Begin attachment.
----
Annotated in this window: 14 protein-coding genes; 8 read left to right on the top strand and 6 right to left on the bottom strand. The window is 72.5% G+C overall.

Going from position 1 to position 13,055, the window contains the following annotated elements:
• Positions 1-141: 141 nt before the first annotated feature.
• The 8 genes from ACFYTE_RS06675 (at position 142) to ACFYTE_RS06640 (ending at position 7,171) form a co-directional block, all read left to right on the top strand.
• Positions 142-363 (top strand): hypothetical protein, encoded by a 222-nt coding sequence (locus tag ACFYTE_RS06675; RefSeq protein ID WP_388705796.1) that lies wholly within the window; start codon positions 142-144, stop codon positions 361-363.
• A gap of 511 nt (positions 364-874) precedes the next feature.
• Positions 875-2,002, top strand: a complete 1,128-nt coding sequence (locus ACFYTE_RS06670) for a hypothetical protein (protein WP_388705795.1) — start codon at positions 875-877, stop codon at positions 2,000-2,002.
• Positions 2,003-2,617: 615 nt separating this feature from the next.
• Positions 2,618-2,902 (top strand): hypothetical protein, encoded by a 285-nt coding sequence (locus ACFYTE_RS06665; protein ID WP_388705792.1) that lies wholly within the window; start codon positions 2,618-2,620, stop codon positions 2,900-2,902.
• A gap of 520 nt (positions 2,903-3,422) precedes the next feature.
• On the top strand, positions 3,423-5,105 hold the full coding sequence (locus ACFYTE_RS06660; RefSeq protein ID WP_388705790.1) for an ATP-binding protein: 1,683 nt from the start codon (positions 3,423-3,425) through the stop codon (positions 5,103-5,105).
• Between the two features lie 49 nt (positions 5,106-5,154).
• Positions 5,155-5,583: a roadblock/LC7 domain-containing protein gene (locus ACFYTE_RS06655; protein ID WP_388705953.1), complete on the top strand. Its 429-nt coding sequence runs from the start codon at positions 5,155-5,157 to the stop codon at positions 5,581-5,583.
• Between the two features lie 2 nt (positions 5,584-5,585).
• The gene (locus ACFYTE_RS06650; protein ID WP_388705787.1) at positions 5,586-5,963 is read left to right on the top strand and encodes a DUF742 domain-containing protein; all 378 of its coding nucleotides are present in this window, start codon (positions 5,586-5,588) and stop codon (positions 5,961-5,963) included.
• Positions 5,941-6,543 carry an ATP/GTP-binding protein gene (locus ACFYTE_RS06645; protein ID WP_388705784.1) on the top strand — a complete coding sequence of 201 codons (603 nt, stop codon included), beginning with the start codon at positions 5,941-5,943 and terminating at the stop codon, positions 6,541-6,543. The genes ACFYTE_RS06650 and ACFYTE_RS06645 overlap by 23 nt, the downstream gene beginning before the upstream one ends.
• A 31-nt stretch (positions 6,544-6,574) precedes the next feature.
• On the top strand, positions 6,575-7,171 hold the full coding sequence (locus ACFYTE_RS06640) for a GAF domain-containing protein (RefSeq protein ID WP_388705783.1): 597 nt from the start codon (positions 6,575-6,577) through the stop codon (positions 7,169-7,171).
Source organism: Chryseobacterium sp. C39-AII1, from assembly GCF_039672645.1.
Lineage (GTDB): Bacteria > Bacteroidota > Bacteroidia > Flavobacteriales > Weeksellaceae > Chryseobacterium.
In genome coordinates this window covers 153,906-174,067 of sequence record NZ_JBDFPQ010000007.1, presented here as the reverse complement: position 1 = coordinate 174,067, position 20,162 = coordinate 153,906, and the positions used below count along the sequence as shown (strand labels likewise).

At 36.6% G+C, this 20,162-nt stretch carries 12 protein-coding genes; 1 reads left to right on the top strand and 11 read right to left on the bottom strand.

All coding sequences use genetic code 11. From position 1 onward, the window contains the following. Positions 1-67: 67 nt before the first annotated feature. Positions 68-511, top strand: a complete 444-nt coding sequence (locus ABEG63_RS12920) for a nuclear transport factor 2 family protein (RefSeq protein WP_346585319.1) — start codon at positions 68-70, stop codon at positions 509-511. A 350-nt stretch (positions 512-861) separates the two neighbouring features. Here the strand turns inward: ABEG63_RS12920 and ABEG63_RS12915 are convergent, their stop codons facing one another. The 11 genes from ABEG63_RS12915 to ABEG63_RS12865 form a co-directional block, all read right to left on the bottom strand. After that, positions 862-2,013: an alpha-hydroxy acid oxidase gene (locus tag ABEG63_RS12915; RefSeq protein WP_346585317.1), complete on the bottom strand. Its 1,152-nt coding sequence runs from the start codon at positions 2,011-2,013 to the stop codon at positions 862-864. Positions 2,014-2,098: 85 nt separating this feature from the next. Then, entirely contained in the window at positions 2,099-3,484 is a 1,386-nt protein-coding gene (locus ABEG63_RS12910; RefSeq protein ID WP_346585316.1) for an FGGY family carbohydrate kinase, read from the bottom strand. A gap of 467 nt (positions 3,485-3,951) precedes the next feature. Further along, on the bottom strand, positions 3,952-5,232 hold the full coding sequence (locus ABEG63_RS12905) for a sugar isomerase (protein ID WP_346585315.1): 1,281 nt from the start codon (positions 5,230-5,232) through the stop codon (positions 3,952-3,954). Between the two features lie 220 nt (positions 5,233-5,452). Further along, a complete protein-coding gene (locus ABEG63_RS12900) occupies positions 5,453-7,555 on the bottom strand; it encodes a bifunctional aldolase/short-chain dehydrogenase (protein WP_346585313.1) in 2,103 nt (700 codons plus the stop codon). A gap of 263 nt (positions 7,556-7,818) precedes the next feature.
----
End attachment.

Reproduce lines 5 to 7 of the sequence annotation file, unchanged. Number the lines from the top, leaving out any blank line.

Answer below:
• Positions 142-363 (top strand): hypothetical protein, encoded by a 222-nt coding sequence (locus tag ACFYTE_RS06675; RefSeq protein ID WP_388705796.1) that lies wholly within the window; start codon positions 142-144, stop codon positions 361-363.
• A gap of 511 nt (positions 364-874) precedes the next feature.
• Positions 875-2,002, top strand: a complete 1,128-nt coding sequence (locus ACFYTE_RS06670) for a hypothetical protein (protein WP_388705795.1) — start codon at positions 875-877, stop codon at positions 2,000-2,002.